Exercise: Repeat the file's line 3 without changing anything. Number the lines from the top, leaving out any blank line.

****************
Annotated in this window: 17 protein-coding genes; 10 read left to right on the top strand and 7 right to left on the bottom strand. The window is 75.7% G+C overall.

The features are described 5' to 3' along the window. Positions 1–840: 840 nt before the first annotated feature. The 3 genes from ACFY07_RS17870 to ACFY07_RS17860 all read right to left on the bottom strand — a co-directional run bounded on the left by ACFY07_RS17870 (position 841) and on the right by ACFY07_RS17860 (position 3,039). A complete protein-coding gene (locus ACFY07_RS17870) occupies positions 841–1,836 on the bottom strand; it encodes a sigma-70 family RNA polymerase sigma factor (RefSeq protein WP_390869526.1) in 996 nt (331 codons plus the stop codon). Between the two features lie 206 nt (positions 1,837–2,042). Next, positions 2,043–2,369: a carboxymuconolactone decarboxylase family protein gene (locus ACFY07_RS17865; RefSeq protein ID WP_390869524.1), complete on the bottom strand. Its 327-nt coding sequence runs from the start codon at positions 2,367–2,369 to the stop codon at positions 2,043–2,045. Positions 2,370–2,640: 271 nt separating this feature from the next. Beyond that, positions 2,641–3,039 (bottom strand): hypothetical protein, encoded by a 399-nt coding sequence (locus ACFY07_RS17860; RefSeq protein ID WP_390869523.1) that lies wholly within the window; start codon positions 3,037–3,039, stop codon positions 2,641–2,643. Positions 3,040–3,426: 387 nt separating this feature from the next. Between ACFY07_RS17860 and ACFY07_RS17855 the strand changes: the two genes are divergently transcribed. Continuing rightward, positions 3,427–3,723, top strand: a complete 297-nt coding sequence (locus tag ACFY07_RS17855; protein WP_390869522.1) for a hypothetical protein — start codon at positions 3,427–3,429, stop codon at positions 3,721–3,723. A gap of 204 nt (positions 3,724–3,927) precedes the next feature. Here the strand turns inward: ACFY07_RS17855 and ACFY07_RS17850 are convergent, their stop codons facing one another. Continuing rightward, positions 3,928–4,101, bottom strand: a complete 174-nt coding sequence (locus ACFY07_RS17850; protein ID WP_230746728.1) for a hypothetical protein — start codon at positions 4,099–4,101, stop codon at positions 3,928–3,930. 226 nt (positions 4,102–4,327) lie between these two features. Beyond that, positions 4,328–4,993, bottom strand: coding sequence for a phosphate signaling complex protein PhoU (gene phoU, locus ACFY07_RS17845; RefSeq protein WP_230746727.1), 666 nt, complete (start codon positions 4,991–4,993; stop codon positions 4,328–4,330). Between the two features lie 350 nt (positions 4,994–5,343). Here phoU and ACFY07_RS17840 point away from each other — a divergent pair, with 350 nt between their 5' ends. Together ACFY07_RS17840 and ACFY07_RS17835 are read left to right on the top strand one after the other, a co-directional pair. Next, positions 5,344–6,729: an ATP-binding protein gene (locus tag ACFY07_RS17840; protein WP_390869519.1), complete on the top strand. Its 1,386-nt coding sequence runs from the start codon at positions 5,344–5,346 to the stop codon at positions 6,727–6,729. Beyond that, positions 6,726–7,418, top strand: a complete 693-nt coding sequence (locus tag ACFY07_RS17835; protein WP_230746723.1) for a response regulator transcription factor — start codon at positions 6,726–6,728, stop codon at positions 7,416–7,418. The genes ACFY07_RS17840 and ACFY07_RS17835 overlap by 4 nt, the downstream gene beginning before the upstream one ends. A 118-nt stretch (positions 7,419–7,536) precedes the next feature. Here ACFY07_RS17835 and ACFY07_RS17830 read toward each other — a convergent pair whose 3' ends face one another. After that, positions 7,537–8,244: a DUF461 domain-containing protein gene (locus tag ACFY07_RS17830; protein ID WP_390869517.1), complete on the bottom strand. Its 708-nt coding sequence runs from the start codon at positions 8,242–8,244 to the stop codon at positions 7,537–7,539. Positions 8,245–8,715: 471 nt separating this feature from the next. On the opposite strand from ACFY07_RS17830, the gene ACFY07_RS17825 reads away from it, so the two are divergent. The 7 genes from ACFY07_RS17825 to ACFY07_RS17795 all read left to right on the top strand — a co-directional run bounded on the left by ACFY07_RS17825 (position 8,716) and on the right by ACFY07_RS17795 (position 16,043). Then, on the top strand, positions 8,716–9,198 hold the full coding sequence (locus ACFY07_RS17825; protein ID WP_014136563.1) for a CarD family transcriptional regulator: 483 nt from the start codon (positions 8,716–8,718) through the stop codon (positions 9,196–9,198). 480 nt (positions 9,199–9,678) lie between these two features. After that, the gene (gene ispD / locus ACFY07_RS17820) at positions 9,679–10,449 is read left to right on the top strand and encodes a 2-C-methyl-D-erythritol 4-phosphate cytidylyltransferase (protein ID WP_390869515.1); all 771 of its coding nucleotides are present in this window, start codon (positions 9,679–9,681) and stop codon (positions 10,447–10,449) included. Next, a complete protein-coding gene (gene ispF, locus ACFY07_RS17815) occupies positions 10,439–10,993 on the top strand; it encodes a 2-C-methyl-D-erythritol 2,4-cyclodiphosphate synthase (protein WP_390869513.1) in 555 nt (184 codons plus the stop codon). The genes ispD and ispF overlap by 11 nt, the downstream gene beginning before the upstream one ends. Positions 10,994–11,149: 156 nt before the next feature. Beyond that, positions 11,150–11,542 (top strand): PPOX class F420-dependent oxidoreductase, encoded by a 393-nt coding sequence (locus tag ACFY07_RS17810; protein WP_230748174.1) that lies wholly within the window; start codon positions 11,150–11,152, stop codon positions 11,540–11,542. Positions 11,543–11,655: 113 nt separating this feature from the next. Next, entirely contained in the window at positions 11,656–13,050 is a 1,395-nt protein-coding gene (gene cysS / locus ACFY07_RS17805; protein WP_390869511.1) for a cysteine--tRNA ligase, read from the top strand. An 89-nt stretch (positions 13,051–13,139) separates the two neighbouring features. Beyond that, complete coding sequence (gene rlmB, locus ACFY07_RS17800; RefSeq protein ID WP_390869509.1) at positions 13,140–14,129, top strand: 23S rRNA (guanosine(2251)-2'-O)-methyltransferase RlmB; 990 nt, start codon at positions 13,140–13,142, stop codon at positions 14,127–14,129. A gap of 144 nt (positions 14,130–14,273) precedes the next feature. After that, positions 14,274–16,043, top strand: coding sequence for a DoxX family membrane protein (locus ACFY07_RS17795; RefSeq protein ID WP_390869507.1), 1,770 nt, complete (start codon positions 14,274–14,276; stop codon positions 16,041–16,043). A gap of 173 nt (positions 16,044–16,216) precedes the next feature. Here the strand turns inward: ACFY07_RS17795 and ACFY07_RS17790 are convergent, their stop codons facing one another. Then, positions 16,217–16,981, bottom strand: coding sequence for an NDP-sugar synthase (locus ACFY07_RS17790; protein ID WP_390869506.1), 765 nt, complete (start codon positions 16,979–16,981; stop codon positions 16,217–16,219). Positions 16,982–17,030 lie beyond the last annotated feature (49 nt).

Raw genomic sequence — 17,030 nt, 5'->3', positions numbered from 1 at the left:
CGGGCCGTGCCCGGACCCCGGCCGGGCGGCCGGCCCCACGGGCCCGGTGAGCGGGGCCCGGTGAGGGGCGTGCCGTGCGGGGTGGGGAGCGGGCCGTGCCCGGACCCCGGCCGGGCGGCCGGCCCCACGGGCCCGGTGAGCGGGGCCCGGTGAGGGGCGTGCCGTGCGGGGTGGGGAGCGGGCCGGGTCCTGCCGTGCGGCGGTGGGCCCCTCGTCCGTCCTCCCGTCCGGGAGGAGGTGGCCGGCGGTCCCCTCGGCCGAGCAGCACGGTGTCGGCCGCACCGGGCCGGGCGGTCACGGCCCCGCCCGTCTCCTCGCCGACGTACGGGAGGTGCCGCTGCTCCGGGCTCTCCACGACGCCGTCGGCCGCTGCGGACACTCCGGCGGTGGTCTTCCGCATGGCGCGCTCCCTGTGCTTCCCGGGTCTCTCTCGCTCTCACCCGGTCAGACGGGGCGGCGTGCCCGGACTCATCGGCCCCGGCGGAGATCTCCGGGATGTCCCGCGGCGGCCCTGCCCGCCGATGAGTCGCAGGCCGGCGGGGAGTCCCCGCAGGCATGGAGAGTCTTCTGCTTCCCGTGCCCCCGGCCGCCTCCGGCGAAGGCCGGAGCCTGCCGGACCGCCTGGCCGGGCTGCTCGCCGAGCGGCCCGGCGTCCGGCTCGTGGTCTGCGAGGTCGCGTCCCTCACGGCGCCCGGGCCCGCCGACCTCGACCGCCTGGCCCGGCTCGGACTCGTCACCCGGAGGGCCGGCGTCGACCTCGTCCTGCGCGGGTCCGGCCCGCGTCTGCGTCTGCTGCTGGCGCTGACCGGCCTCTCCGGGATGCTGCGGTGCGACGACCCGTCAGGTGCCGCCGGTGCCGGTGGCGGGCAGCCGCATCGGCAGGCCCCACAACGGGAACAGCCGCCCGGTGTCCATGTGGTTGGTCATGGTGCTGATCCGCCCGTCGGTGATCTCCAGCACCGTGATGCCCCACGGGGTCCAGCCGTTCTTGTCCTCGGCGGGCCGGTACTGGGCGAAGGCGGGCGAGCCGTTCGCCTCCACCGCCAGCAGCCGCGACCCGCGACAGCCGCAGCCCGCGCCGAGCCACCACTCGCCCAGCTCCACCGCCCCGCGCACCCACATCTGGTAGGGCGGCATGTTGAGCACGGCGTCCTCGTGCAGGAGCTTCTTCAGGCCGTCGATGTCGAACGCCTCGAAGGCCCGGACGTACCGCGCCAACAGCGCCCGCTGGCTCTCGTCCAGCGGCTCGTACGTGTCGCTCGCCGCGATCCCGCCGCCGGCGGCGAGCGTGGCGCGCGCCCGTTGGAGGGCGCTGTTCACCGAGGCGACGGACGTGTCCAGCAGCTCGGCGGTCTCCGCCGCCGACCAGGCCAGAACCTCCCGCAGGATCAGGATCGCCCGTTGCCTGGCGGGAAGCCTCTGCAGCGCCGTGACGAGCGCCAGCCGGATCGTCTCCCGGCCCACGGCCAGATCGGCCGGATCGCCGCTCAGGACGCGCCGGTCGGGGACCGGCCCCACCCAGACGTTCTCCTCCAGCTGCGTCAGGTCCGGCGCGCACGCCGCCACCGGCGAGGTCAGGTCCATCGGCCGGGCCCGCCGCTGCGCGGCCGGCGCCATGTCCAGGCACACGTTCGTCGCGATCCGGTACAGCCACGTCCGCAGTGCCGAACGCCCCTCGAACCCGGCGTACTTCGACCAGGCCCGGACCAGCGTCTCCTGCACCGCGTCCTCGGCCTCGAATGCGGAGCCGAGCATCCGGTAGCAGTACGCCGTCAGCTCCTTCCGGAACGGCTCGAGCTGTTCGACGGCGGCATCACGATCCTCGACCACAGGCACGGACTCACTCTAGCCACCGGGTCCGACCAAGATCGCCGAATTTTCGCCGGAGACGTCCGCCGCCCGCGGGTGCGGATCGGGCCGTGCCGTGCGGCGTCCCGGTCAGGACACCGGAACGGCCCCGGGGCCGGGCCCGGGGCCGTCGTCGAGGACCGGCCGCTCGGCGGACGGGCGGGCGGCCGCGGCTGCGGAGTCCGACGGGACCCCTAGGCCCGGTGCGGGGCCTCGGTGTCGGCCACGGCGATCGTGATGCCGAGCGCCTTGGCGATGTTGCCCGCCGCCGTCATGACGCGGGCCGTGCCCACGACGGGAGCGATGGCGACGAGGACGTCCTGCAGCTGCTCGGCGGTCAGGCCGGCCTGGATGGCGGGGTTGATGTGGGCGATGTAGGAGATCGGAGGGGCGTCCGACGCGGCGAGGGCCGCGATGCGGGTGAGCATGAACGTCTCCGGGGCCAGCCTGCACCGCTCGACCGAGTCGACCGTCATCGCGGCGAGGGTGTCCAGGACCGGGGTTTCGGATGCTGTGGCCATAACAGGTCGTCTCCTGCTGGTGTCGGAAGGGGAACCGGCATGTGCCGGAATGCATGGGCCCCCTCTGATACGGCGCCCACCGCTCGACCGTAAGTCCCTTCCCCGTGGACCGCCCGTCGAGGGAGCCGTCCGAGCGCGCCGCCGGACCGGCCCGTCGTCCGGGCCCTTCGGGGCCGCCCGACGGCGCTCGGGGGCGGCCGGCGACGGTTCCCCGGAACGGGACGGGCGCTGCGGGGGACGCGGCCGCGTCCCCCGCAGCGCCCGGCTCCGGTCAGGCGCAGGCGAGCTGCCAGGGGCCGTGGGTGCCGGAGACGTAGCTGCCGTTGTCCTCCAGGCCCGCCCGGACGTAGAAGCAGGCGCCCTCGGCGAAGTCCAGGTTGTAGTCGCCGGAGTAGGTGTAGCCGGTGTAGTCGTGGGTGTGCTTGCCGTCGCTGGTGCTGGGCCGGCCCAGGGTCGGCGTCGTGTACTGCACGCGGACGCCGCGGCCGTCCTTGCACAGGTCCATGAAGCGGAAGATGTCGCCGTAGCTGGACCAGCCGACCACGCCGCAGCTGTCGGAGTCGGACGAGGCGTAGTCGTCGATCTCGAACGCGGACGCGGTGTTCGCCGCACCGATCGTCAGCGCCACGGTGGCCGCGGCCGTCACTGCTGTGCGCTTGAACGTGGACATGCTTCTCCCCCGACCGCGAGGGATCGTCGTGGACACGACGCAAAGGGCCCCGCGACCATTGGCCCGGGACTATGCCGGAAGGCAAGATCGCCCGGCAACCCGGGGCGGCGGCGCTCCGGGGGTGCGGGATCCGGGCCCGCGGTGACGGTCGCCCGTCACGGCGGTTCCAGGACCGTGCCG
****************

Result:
Raw genomic sequence — 17,030 nt, 5'->3', positions numbered from 1 at the left: